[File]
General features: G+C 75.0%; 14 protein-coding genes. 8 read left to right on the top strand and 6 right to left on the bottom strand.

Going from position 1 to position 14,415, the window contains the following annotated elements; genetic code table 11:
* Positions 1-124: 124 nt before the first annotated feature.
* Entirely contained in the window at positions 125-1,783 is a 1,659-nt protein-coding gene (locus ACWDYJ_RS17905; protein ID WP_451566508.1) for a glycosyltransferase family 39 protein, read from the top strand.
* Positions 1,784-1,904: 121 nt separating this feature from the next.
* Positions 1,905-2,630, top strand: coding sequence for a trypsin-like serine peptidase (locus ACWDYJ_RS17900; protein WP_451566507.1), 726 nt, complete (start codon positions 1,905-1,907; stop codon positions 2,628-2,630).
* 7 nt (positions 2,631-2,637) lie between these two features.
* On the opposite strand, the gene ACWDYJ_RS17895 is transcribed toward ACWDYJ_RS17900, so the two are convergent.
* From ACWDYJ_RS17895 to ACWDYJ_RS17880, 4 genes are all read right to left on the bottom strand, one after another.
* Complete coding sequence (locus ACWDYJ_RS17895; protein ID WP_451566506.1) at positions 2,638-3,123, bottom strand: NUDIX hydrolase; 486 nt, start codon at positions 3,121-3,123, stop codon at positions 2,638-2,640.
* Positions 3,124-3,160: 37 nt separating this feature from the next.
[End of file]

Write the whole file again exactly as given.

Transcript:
General features: G+C 75.0%; 14 protein-coding genes. 8 read left to right on the top strand and 6 right to left on the bottom strand.

Going from position 1 to position 14,415, the window contains the following annotated elements; genetic code table 11:
* Positions 1-124: 124 nt before the first annotated feature.
* Entirely contained in the window at positions 125-1,783 is a 1,659-nt protein-coding gene (locus ACWDYJ_RS17905; protein ID WP_451566508.1) for a glycosyltransferase family 39 protein, read from the top strand.
* Positions 1,784-1,904: 121 nt separating this feature from the next.
* Positions 1,905-2,630, top strand: coding sequence for a trypsin-like serine peptidase (locus ACWDYJ_RS17900; protein WP_451566507.1), 726 nt, complete (start codon positions 1,905-1,907; stop codon positions 2,628-2,630).
* 7 nt (positions 2,631-2,637) lie between these two features.
* On the opposite strand, the gene ACWDYJ_RS17895 is transcribed toward ACWDYJ_RS17900, so the two are convergent.
* From ACWDYJ_RS17895 to ACWDYJ_RS17880, 4 genes are all read right to left on the bottom strand, one after another.
* Complete coding sequence (locus ACWDYJ_RS17895; protein ID WP_451566506.1) at positions 2,638-3,123, bottom strand: NUDIX hydrolase; 486 nt, start codon at positions 3,121-3,123, stop codon at positions 2,638-2,640.
* Positions 3,124-3,160: 37 nt separating this feature from the next.